While it might be tempting to give your 2-month-old cereal in the hope she'll sleep through the night, the American Academy of Pediatrics recommends breastfeeding exclusively for the first six months of life. Babies need to be developmentally and physically ready to start eating solid foods. If you start your 2-month-old on cereal, you risk some immediate and future health problems. So enjoy the extra middle-of-the-night snuggle time while it lasts.
A 2-month-old baby's tummy is still developing. Newborns are perfectly capable of digesting breast milk and formula, but their intestines aren't ready to fully handle cereal. The cereal can move slowly through a baby's body, which can cause an upset stomach, constipation, gas and pain. You also risk permanently damaging your infant's digestive tract. By 4 to 6 months of age, a baby's intestines go through a developmental change that enables them to more easily digest cereal and other solid foods, according to the AskDrSears website.
Risk of Allergies
A 2-month-old's intestines aren't mature enough to filter out harmful substances and only let in necessary nutrients. Immature intestines are more likely to allow potential allergy-causing foods to pass through. Your infant's immune system might produce antibodies to that food, creating a food allergy. By 4 to 7 months of age, the intestines mature and become more adept at keeping out allergens. Michigan State University School of Nursing recommends waiting until at least 4 months of age to introduce cereal because it lowers your baby's chance of having a food allergy, particularly if you have a family history of allergies to certain foods.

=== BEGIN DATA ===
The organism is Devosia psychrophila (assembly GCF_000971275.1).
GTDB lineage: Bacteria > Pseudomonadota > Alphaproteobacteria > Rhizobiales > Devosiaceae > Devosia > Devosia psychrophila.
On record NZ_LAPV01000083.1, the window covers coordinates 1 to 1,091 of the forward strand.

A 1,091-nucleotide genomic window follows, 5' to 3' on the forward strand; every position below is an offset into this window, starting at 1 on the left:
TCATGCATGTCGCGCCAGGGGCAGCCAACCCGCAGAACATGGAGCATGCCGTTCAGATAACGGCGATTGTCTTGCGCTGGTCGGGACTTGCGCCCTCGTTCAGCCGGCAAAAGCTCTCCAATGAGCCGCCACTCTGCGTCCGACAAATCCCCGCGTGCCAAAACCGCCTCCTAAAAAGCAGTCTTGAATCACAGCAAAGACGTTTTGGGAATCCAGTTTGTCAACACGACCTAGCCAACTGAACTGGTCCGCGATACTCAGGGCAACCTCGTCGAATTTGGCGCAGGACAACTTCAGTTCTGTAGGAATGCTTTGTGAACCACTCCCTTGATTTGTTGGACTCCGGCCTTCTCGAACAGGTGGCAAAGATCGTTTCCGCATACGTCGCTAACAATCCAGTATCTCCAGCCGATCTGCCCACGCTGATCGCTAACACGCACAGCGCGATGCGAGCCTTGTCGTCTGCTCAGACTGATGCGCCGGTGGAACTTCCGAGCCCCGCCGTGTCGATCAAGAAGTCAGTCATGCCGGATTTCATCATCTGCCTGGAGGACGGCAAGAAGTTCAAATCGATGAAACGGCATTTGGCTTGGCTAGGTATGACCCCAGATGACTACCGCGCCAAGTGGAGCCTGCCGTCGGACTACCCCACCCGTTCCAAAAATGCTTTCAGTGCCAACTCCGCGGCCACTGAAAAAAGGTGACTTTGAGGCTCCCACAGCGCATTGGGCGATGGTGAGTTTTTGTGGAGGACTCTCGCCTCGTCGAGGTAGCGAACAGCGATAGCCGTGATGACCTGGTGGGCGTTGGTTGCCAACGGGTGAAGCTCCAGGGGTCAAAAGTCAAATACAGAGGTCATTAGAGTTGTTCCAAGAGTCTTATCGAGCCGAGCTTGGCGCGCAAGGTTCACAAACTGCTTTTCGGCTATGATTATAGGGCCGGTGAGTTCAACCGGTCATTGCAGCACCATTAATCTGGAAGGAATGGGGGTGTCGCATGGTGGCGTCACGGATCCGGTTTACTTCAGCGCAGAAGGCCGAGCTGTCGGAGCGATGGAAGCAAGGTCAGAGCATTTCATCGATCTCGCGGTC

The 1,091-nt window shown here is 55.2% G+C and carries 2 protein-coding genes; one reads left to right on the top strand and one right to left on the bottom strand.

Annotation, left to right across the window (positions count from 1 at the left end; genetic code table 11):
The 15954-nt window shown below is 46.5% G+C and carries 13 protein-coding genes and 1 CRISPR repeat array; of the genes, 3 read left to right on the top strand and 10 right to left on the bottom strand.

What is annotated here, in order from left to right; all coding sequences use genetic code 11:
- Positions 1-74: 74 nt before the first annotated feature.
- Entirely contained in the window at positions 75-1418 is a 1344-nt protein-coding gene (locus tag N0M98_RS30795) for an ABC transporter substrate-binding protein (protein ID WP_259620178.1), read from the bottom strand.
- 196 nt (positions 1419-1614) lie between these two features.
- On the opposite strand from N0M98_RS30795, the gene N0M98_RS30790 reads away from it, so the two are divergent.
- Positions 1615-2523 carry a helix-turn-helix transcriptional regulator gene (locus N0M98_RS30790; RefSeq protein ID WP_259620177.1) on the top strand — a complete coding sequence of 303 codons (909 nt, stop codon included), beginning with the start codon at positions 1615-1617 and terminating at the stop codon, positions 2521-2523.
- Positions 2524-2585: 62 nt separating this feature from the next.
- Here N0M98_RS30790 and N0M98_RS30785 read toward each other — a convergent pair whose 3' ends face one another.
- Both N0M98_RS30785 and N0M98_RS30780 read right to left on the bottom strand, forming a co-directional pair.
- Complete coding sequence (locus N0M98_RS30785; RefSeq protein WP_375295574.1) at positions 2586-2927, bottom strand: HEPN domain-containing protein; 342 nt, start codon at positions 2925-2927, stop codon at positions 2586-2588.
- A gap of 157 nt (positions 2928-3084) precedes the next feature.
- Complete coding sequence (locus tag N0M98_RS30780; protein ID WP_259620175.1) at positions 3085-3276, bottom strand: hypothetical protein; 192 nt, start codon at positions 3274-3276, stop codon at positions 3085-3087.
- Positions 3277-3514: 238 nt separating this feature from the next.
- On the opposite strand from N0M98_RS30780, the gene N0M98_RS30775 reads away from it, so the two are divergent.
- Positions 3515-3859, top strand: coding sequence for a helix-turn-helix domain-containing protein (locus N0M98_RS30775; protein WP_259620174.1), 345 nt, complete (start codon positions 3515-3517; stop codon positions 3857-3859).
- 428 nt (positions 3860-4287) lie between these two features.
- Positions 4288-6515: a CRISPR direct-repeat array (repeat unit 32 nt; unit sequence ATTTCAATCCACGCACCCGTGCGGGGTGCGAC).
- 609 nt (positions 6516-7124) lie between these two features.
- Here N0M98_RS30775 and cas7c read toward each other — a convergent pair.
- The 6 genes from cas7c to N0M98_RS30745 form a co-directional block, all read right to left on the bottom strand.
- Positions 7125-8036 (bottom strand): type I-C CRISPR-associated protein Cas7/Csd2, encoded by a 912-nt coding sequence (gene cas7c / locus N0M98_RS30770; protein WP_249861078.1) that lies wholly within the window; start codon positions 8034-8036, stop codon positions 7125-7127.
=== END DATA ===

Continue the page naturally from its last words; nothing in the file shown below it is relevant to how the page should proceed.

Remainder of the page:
There's a reason your infant sticks out his tongue when something touches it. Your 2-month-old isn't physically capable of swallowing until he reaches about 4 months of age -- and until then, the tongue-thrust reflux helps prevent him from choking. Until this reflex diminishes and your baby is able to move food from the front to the back of his mouth, avoid giving him cereal or any other solid food with a spoon. Your baby should also be able to sit up supported and have full head control before you spoon-feed him solid foods.
Overeating and Obesity
A reason not to put cereal in your 2-month-old's bottle is that you may overfeed her as she's not yet adept at knowing when she's full. She's likely to overeat because her tummy can't tell her brain that she's had enough until she eats too much. Also keep in mind that by feeding your young infant cereal, you just might be increasing her odds of becoming obese. A study published in the March 2011 issue of "Pediatrics" concluded that introducing solid foods before the age of 4 months is associated with increased odds of obesity at age 3.